Politics & Policy

Conveniently Bad Timing

The cost of passing this nonbinding resolution is far greater than its benefits.

This week, the antiwar faction of the Democrat Congress reached a new low in their effort to put forth controversial legislation that further complicates our military efforts in Iraq and could have potentially devastating effects on the men and women of our military.

Once again, Speaker Nancy Pelosi has come down with a case of conveniently bad timing. Last week, the House Foreign Affairs Committee dug 80 years into history and passed a non-binding resolution that condemned what is now the nation of Turkey (at the time, the Ottoman Empire) for genocide for the mass killings of Armenians. The Turkish ambassador to the U.S., Nabi Sensory, was immediately recalled to Ankar for “consultations” — not exactly a minor diplomatic maneuver, rather a giant warning flare.

The ins and outs of successful diplomacy are extremely complicated, and to be successful, a nation must never take its eye off of the big picture. We are a nation at war, and right now America’s big picture is the safety of our citizens and the men and women serving abroad. Turkey has been a key ally during the War on Terror, and has helped our cause by facilitating critical supply routes into Iraq and Afghanistan.  We rely heavily on Incirlik, an air-force base located near the Iraqi-Turkish border, as a gateway into Iraq. Access to this base is the closest and most efficient means of shipping supplies to Iraq. Currently, nearly 70 percent of all air cargo supplies for American forces in Iraq go through Turkey, including 95 percent of the mine-resistant, ambush-protected vehicles that shield American troops from harm.

Make no mistake, by condemning a strategic ally for crimes that were committed early in the last century, the Democrat Congress jeopardizes our relations with a key ally during a time of War. We need not look back far into history to see the ramifications of such action. Last year, Turkey broke all military ties with France after its parliament passed legislation that made the denial of Armenian genocide a crime. Similar action today by the Turks would threaten the wellbeing of our soldiers in the region and greatly undercut American efforts in Iraq.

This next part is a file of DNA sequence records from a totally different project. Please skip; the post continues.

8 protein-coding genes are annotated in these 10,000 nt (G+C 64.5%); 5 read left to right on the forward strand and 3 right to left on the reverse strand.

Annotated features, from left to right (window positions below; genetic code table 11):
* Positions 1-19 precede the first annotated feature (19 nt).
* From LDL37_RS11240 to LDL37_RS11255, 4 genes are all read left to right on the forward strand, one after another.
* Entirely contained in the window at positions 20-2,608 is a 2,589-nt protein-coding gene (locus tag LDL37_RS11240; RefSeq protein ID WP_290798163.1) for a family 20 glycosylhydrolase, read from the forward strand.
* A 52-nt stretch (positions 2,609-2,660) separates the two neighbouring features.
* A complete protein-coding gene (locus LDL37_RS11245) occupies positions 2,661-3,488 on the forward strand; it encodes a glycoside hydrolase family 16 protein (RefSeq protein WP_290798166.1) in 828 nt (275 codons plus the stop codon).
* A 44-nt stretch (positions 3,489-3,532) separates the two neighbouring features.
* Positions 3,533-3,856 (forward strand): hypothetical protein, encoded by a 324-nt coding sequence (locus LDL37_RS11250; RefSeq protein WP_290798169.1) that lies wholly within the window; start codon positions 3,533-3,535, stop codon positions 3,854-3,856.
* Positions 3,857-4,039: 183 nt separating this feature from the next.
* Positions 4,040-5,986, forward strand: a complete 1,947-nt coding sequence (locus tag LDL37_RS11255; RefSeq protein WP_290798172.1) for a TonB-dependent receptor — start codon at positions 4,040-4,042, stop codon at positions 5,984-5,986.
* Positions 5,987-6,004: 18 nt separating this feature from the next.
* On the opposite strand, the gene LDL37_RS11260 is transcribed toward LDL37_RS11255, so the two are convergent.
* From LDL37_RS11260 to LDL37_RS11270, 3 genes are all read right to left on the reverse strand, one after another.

If public opinion serves as an indicator, we should expect the Turkish government to respond in similar fashion. According to the first nationwide survey conducted in Turkey (conducted by Terror Free Tomorrow), 78 percent of Turks oppose the congressional resolution, and nearly 75 percent say that House passage of the Armenian resolution will worsen their opinion of the United States. That’s not all. Perhaps most telling of all is that nearly 80 percent of Turks would support a “strong response” by their government if this resolution is passed by Congress — including suspension of diplomatic relations with the United States.

With all of these realities before us, it is perplexing to understand why Democrat leaders continue to push for the immediate consideration of this nonbinding resolution. There is no question that a great human tragedy occurred last century in what is now Turkey, and an accurate history should be written. But first, we should note that no one responsible is alive today.  Second, we should question whether now is the time for Members of Congress to assume the role of historians. Responsible members of Congress have one question to consider: Is passing a nonbinding resolution (meaning, it simply expresses the opinion of Congress) worth risking American access to key supply routes into Iraq, and destabilizing the Kurdish portions of that nation?  

It seems clear that the cost of passing this nonbinding resolution is far greater than its benefits. We are a nation at war, and our first concern must always be the brave men and women of our armed forces, who I believe are done a great disservice by this symbolic House vote. This is just the latest example of anti-War-on-Terror Democrats in the House being either oblivious or indifferent to the welfare of American forces serving in harm’s way.

Is it appropriate for Congress to act so irresponsibly that it would purposely consider legislation which could cause direct harm to the men and women of our armed forces? This is the question that Speaker Pelosi must consider; while the resolution that will be brought to the floor will be largely symbolic, its repercussions most certainly will not be.

 Congressman Jeb Hensarling is chairman of the Republican Study Committee, a group of over 100 conservative Republicans in the House of Representatives.

Members of the National Review editorial and operational teams are included under the umbrella “NR Staff.”


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